Bolland wrote that his ghost gun machine “takes 15 minutes to finish an m4 lower [the firearm’s handle area]. Love this thing.”
Bolland was arrested in front of his apartment in the 600 block of Green Street on May 30, according to San Francisco police, who also arrested Jose Reyes, 36, who was armed at the time.
The pair were on the street just three blocks from Washington Square Park at the center of North Beach.
When police and agents with the Bureau of Alcohol, Tobacco, Firearms and Explosives searched Bolland’s apartment, they found five complete weapons, including fully automatic AR-15 machine guns, as well as AK-47 parts, ammunition, two 3D printers and a ghost gun milling machine, which is used to drill and carve metal gun parts. Many weapons lacked serial numbers.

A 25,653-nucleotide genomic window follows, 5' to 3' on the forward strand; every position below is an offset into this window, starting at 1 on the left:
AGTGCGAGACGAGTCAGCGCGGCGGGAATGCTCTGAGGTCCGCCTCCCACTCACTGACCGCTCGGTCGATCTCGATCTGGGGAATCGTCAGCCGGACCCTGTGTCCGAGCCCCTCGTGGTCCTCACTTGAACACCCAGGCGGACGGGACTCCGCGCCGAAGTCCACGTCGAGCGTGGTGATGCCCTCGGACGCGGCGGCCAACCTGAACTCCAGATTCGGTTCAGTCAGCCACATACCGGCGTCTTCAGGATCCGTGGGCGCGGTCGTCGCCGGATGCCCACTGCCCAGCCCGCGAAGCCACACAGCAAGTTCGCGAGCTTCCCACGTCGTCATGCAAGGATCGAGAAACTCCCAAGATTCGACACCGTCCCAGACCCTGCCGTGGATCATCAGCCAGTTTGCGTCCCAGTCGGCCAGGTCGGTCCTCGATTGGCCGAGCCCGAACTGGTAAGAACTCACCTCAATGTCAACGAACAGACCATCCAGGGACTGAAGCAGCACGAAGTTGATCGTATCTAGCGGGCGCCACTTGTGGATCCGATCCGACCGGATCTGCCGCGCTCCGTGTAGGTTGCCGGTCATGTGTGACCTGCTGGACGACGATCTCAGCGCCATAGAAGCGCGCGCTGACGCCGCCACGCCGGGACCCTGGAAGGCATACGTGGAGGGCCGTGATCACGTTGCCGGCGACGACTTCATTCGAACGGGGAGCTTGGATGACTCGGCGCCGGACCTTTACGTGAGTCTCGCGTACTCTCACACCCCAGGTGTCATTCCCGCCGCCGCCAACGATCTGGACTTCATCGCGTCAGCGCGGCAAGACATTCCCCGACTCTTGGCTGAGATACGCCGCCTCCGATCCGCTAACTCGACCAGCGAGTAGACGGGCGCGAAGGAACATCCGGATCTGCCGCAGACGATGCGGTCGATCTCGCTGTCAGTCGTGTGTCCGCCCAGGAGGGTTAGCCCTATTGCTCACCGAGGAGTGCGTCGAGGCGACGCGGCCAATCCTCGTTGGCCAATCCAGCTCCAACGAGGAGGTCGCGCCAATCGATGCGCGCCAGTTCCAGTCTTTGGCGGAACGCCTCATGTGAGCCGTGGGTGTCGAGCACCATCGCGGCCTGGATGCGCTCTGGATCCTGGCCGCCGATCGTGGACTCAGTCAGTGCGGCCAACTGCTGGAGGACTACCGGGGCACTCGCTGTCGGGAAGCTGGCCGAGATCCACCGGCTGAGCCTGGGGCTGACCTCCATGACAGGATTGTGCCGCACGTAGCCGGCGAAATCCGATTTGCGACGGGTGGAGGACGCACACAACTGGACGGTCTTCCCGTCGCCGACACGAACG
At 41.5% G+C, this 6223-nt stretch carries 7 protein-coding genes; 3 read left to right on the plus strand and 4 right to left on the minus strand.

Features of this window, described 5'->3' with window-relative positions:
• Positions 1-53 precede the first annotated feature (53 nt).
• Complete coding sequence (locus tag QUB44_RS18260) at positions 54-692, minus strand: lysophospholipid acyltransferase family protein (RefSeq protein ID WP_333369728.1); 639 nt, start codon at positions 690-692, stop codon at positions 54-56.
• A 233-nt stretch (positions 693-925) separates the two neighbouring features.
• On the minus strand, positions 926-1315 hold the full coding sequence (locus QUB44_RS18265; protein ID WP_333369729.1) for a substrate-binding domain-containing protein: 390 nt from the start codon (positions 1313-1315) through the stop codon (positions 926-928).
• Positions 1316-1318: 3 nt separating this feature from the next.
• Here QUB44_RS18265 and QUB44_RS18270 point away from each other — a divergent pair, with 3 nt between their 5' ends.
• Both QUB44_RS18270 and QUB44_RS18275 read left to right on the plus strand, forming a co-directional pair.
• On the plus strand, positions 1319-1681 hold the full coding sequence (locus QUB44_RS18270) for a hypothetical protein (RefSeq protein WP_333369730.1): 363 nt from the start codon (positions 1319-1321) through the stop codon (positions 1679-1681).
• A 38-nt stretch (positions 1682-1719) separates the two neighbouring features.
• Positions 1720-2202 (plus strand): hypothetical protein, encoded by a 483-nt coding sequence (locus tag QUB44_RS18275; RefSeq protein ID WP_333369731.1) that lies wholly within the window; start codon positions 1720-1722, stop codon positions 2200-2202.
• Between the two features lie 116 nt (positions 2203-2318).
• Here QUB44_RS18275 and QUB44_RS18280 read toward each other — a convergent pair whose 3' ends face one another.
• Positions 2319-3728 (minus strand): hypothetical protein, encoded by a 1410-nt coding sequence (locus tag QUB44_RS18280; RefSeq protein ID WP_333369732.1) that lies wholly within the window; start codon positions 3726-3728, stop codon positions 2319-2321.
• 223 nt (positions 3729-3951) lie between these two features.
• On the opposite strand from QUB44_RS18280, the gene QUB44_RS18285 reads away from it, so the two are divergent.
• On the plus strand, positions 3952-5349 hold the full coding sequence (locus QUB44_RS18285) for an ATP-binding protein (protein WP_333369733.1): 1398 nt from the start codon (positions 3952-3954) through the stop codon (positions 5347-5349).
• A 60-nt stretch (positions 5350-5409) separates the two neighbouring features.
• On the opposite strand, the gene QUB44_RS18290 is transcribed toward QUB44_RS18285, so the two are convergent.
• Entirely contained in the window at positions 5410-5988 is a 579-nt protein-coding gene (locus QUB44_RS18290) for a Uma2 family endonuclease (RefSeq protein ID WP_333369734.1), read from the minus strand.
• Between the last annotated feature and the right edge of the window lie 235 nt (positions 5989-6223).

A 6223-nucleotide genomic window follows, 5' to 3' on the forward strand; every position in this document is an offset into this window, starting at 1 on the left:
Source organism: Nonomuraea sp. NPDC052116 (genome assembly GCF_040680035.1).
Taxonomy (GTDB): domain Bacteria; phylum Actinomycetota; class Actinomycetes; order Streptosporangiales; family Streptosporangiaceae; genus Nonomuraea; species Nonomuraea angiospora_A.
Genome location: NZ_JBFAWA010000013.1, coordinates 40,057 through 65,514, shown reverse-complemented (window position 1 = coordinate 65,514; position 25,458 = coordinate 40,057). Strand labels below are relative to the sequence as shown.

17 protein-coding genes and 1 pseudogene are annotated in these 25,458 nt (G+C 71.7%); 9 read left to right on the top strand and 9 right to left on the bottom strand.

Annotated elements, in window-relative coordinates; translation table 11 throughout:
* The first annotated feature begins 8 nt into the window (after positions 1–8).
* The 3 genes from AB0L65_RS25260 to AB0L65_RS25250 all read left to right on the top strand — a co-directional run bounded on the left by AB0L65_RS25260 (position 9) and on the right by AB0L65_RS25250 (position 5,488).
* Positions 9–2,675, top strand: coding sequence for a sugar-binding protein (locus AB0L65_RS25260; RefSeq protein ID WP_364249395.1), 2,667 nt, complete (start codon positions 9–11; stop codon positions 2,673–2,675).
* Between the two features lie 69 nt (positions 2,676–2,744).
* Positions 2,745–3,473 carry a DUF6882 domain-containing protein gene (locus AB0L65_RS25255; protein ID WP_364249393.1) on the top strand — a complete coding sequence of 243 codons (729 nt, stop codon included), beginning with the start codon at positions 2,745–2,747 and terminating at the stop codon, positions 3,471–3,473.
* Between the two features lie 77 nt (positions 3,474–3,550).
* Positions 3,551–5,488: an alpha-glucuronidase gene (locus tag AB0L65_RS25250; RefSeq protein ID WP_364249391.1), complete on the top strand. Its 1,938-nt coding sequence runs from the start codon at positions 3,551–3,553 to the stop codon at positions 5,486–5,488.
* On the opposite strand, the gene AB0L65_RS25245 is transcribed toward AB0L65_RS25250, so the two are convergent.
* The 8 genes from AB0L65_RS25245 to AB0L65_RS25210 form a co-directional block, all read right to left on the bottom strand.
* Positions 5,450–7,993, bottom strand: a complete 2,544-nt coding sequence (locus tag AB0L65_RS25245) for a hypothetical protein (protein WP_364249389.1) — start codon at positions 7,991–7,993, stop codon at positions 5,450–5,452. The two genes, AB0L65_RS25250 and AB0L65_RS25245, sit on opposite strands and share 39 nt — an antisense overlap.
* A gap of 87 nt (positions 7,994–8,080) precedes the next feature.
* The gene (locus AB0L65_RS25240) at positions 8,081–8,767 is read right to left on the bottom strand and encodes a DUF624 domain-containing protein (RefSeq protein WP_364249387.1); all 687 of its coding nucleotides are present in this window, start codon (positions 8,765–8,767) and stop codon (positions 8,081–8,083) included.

In a messaging exchange with an unidentified person that apparently occurred after his arrest, Bolland explained the depth of his operation and the potential time he faced.
“Dude, I have so much shit up there…I am going to go to prison for a long time…why didn’t I hide that shit…there is a switch Glock up there,” Bolland wrote, according to court documents.
Authorities say he had been manufacturing and selling guns for at least two years.
From ‘Black Sheep’ to IT Tech to Gun Maker
Bolland came to the United States with his mother from England when he was young, said Duncan Calver, who lived with Bolland in Portland 20 years ago. Bolland grew up outside of Portland with his mother, who had remarried, her new husband and several half-siblings.
Calver said that Bolland is a talented DJ and has a gift with language.
Stephen Arndt, a high school friend of Bolland’s, agreed, saying his friend was gifted at everything he did. “He was someone that all of us really respected and admired, the shining light of the group,” Arndt said.